Jessica Alba may be famous for her sex appeal, but she’s never been eager to bare everything for the camera. She once revealed to Glamour that she has a no-nudity clause. So how did Alba end up on the cover of Playboy? As it turns out, she never posed for them.
Jessica Alba Had a No-Nudity Clause
“I don’t want my grandparents to see my boobs,” Alba told Glamour in 2014. “That’s it. It would be weird at Christmas. And, I mean, really, if you look at the movies I have done, getting naked would never ‘elevate’ the picture.”
But 8 years earlier, Playboy put Jessica Alba on their March 2006 cover. They did so without her explicit permission, which led her to take legal action against the adult publication. Specifically, Playboy used a photo of Alba from the 2005 film Into the Blue. In large font on the issue’s cover were the words “25 Sexiest Celebrities: Jessica Alba: Sex Star of the Year.”
The move infuriated Jessica Alba, who, despite appearing in films like Sin City and Honey, was not keen on the public thinking that she’d posed nude for Playboy. Not only had she held up the end of her no-nudity clause, but she’d strived hard to make it as a third generation Mexican American woman in an industry built on white male hegemony.
Further, usage of her “likeness” violated her Right of Publicity. That is, according to the International Trademark Association, “an intellectual property right that protects against the misappropriation of a person’s name, likeness, or other indicia of personal identity—such as nickname, pseudonym, voice, signature, likeness, or photograph—for commercial benefit.”
Playboy Used a Photo of Alba From Into the Blue, Then Edited a Playboy Bunny Onto Her Bikini
Obviously, when one has made millions off of their acting career, specifically without appearing nude, that is a big line to cross.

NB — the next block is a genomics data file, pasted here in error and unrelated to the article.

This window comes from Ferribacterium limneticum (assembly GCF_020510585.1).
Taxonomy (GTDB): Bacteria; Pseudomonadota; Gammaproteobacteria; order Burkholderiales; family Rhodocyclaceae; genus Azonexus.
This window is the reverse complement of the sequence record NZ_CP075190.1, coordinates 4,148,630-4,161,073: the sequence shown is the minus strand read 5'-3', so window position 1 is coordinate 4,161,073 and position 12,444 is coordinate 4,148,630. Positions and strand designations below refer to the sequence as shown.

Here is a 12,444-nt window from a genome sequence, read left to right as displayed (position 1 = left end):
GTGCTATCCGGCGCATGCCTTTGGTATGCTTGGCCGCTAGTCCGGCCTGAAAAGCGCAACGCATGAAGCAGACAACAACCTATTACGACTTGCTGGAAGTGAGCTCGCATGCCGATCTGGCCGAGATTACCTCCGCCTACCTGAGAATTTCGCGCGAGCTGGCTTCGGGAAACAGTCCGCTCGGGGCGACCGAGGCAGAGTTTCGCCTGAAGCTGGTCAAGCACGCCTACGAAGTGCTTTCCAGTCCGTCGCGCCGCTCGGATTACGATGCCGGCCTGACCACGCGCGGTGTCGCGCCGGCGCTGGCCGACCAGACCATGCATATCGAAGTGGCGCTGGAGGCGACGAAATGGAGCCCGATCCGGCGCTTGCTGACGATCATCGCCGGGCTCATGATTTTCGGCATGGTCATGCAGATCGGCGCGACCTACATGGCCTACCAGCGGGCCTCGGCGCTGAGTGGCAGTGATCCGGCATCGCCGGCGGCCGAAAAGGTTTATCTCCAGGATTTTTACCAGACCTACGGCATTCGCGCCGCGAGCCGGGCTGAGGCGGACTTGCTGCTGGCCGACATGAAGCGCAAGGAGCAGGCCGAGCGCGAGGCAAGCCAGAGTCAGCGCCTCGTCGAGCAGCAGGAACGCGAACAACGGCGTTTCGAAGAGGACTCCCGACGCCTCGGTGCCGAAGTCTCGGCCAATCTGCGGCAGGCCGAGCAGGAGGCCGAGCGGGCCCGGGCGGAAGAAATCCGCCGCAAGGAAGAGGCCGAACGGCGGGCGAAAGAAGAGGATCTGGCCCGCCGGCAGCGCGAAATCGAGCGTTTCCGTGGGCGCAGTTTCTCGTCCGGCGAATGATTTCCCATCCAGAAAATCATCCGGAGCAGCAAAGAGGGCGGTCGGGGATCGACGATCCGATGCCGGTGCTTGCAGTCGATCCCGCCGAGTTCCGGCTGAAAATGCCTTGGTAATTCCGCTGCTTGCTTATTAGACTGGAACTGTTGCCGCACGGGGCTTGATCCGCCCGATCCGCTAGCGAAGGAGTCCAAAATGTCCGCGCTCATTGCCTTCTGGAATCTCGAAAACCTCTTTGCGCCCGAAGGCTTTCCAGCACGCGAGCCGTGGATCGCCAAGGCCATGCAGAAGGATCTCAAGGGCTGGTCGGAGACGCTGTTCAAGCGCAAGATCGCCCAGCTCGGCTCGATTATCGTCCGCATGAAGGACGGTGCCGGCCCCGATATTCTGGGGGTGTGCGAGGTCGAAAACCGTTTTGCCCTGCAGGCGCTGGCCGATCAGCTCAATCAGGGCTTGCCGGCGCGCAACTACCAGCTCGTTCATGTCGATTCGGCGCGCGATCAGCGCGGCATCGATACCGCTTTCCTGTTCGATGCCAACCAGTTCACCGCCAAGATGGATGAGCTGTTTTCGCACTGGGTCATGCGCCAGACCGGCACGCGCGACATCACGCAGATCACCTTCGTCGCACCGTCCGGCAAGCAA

According to a March 2006 article published by The Guardian, Playboy used Jessica Alba’s image for their cover after she refused to pose for them. They then obtained the photo from Into the Blue, presumably from Sony Pictures. And then they edited a Playboy bunny onto her swimsuit, which was even more misleading.
Alba and her attorneys demanded that Playboy remove all of that month’s issues from newsstands. They claimed that the move misled the public into thinking that the star posed nude when in fact she didn’t.
“Playboy has violated my personal rights and blatantly misled the public, who might think I had given them permission to put me on their cover when I didn’t,” Alba said in a statement provided by her publicist, Brad Cafarelli.
According to Salon, Smoking Gun published a cease-and-desist letter to Playboy from Alba’s attorney Brian Wolf. That letter demanded that Playboy “cease and desist from any further sale, dissemination and publication” of the March issue and provide a “monetary settlement” to Alba for “the damages and immeasurable harm caused to her good name, reputation, and career.”
Sony Pictures Claimed Playboy Didn’t Ask For Permission to Use the Photo